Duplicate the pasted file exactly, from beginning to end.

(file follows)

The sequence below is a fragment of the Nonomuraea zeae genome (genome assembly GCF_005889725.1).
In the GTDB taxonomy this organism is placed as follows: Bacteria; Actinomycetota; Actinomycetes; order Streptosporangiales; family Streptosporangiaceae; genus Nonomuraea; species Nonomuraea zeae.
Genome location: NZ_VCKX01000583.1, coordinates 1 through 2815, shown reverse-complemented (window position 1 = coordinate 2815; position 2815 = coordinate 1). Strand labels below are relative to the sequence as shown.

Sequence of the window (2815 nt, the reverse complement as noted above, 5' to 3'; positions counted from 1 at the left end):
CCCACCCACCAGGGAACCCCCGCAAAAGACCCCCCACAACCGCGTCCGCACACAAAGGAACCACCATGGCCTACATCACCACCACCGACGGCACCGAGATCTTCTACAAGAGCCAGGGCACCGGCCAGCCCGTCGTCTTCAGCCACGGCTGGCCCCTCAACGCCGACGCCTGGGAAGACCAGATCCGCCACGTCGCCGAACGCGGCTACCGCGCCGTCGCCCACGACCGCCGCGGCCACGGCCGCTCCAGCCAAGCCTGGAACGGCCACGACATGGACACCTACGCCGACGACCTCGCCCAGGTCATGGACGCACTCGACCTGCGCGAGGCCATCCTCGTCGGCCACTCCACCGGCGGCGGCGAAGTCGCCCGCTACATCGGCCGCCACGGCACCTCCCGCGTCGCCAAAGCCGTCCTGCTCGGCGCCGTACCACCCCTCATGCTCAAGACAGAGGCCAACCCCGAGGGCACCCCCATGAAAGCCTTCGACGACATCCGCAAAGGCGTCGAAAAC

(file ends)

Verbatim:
The sequence below is a fragment of the Nonomuraea zeae genome (genome assembly GCF_005889725.1).
In the GTDB taxonomy this organism is placed as follows: Bacteria; Actinomycetota; Actinomycetes; order Streptosporangiales; family Streptosporangiaceae; genus Nonomuraea; species Nonomuraea zeae.
Genome location: NZ_VCKX01000583.1, coordinates 1 through 2815, shown reverse-complemented (window position 1 = coordinate 2815; position 2815 = coordinate 1). Strand labels below are relative to the sequence as shown.

Sequence of the window (2815 nt, the reverse complement as noted above, 5' to 3'; positions counted from 1 at the left end):
CCCACCCACCAGGGAACCCCCGCAAAAGACCCCCCACAACCGCGTCCGCACACAAAGGAACCACCATGGCCTACATCACCACCACCGACGGCACCGAGATCTTCTACAAGAGCCAGGGCACCGGCCAGCCCGTCGTCTTCAGCCACGGCTGGCCCCTCAACGCCGACGCCTGGGAAGACCAGATCCGCCACGTCGCCGAACGCGGCTACCGCGCCGTCGCCCACGACCGCCGCGGCCACGGCCGCTCCAGCCAAGCCTGGAACGGCCACGACATGGACACCTACGCCGACGACCTCGCCCAGGTCATGGACGCACTCGACCTGCGCGAGGCCATCCTCGTCGGCCACTCCACCGGCGGCGGCGAAGTCGCCCGCTACATCGGCCGCCACGGCACCTCCCGCGTCGCCAAAGCCGTCCTGCTCGGCGCCGTACCACCCCTCATGCTCAAGACAGAGGCCAACCCCGAGGGCACCCCCATGAAAGCCTTCGACGACATCCGCAAAGGCGTCGAAAAC